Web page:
Obama and Biden Reunite as Former President Joins 2024 Race Ahead of Schedule
Obama and Biden Reunite as Former President Joins 2024 Race Ahead of Schedule

Washington: Barack Obama will enter the political arena in 2024 earlier than he did during either the previous presidential election or last year's midterm elections because President Joe Biden is using the opportunity for donors to meet the two of them to raise money for his reelection campaign.

In an email to supporters, it was suggested that they give money in exchange for the chance to "meet President Biden and President Obama." The email also included a fictitious text message exchange in which Biden asks Obama, "Hey pal, what do you say we band together to thank some grassroots supporters in person?" and Obama responds, "See you there," along with a grinning emoji wearing sunglasses.

Over a picture of the two taking a selfie, Biden also wrote on the X platform, formerly known as Twitter, "You and a guest could win a trip to meet @BarackObama and me."

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Despite the fact that the 2024 election is still about 15 months away, Obama has frequently campaigned across the nation for his former vice president and Democratic leaders.

In the days leading up to last November's election, when Democrats defied historical precedent and performed far better than expected, picking up a seat in the Senate and narrowly losing control of the House to Republicans, the former president campaigned for Democrats in crucial swing states like Wisconsin and Nevada. In the year leading up to the midterm elections, he also raised money for the Democratic National Committee in a manner similar to how he is doing it now for Biden.

In the summer of 2020, while the coronavirus pandemic was still going on, Obama and his former No. 2 released a joint video to promote Biden. It showed the two having their first socially awkward meeting since the pandemic started, defending the Obama administration's record while disparaging then-President Donald Trump as unworthy of the Oval Office.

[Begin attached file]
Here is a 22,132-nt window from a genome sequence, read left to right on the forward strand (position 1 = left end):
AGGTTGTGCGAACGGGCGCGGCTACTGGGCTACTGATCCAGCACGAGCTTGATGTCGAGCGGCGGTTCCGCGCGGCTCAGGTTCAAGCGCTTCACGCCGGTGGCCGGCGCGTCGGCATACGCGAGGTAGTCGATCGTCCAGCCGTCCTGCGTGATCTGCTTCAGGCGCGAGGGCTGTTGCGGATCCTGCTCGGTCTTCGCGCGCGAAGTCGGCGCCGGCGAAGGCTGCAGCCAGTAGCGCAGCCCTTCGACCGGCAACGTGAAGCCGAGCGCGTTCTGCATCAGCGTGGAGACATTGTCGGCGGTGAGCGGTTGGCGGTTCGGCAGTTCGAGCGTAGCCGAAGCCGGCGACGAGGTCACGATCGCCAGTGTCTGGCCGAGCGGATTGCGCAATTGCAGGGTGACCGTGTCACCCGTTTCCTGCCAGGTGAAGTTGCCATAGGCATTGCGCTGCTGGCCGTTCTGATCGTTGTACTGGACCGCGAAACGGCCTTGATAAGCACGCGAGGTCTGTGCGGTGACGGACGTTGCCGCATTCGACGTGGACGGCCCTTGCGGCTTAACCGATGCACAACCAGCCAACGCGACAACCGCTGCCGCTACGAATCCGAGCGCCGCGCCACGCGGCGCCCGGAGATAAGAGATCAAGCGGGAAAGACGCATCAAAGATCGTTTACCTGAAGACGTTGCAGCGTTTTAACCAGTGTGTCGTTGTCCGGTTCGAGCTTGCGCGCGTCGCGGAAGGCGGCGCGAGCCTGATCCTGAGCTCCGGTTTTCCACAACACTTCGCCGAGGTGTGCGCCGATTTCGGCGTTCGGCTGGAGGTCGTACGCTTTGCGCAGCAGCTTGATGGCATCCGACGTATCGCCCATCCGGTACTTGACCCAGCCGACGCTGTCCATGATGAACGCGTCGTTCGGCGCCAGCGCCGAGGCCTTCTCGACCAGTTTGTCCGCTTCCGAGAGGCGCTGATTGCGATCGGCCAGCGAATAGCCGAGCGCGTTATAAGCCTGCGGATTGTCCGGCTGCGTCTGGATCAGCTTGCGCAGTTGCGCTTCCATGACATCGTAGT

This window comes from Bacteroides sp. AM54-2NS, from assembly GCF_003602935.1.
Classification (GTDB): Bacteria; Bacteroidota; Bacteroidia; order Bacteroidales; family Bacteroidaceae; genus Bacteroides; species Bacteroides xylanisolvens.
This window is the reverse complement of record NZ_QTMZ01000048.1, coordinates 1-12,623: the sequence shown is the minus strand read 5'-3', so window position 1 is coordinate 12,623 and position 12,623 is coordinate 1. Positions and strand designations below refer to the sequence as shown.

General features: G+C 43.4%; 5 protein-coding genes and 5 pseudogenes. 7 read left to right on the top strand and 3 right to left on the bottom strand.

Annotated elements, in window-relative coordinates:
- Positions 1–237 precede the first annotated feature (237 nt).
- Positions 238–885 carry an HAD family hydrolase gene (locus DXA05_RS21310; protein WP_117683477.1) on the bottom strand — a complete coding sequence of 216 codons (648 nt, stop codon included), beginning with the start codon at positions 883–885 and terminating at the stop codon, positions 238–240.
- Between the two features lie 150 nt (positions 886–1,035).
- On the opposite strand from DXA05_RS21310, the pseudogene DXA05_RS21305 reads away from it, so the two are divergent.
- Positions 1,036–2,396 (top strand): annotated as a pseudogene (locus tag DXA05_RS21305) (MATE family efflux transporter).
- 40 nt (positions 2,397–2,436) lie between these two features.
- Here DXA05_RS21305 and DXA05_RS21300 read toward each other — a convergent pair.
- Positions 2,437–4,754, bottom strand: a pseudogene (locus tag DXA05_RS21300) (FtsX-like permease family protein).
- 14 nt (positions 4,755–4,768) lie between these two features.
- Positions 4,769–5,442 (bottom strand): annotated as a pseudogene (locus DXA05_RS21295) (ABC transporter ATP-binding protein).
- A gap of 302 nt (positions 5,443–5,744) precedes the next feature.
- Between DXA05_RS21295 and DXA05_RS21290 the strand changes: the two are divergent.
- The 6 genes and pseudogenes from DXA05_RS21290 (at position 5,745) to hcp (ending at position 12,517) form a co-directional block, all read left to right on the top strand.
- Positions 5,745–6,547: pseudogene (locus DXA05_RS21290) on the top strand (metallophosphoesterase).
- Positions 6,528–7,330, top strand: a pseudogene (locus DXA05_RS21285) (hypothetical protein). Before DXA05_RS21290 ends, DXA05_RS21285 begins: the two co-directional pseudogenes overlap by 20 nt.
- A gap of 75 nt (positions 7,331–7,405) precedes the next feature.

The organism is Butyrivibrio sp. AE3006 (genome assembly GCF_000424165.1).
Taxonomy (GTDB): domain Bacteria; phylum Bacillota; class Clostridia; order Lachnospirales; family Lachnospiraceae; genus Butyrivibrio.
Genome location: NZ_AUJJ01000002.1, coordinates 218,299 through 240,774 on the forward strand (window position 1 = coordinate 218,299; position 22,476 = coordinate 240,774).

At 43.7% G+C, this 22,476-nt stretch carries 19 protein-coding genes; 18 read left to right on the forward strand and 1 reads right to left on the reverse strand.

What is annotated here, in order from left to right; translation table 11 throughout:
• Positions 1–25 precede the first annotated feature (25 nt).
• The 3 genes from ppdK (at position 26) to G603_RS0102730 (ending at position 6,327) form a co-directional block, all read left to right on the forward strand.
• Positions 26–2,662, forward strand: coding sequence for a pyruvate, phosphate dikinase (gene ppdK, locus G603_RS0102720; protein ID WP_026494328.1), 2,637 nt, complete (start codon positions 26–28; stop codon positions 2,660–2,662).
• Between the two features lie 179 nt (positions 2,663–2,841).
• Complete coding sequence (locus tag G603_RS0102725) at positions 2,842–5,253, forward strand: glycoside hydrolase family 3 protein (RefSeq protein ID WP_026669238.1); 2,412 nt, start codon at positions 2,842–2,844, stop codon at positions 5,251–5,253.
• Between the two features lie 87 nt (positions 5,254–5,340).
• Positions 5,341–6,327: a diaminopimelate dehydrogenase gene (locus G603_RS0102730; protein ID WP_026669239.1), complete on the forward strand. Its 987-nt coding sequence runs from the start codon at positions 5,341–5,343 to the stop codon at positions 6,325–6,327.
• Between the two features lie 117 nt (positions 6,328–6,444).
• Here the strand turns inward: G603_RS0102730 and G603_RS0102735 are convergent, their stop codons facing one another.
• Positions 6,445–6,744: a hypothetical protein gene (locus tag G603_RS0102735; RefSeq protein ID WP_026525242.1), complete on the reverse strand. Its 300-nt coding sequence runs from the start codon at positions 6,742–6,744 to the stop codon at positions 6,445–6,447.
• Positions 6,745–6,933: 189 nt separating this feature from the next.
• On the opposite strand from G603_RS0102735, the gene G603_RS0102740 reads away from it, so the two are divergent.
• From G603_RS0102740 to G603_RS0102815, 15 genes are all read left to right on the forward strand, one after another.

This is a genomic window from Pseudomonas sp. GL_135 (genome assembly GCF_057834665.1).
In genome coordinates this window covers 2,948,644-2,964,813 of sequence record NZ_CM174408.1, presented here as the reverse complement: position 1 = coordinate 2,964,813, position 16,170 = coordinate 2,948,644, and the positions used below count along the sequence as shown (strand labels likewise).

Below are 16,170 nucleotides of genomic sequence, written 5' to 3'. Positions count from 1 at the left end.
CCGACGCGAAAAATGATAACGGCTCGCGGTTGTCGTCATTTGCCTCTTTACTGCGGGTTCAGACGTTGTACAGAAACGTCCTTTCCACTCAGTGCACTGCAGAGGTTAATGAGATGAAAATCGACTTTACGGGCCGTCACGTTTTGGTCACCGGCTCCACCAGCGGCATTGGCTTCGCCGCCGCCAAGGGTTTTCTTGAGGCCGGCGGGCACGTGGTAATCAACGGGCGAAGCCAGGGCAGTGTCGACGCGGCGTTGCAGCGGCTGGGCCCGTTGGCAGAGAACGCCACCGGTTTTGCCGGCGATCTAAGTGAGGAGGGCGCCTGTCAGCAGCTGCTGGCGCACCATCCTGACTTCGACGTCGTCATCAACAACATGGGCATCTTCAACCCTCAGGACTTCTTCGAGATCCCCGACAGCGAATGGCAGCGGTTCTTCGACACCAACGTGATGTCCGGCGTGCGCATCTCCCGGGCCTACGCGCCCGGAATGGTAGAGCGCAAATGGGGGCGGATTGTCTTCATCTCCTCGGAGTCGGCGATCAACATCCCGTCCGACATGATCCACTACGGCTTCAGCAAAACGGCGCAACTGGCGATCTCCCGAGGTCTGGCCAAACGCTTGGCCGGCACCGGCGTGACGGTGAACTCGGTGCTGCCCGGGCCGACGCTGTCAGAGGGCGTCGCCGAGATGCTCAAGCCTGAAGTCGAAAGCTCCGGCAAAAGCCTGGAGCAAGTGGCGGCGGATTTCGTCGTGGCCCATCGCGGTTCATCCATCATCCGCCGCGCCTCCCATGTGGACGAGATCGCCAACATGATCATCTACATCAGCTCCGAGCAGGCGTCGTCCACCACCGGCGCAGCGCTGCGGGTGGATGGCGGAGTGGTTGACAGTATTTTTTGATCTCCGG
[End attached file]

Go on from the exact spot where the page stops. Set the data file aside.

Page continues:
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Later that fall, Obama campaigned for Biden at drive-in events in Florida before joining his former running mate for an outdoor rally in Philadelphia the final weekend before the election. But those initiatives only materialised after Obama chose to remain neutral during the contentious 2020 Democratic presidential primary, which Biden rallied to win after suffering early setbacks in Iowa, New Hampshire, and Nevada.

Eric Schultz, a senior adviser to the Obama administration, stated last week that "just as he always has, President Obama looks forward to supporting Democrats up and down the ballot next fall, and no race has bigger stakes than President Biden's reelection."

"Creating impact will be the cornerstone of our strategy. We put a lot of emphasis on coming up with innovative ways to connect with new audiences, particularly through tools that can be directly linked to volunteer activations or voter mobilisation, Schultz said in a statement at the time. We carefully choose our opportunities because we want to make a difference.

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The Biden reelection campaign claims that its top surrogates, including Obama, are primarily focused on the campaign's current top priorities, which include raising money. Accordingly, offering a meeting between Biden and Obama to entice donors does not necessarily indicate that the former president will soon be out canvassing for Biden.

While this has been the case, Biden himself has put more of an emphasis on governing than campaigning since announcing his reelection bid in April. The only 2024 rally the president has been to so far was a gathering in Philadelphia in June that was organised by many of the top labour unions in the country.


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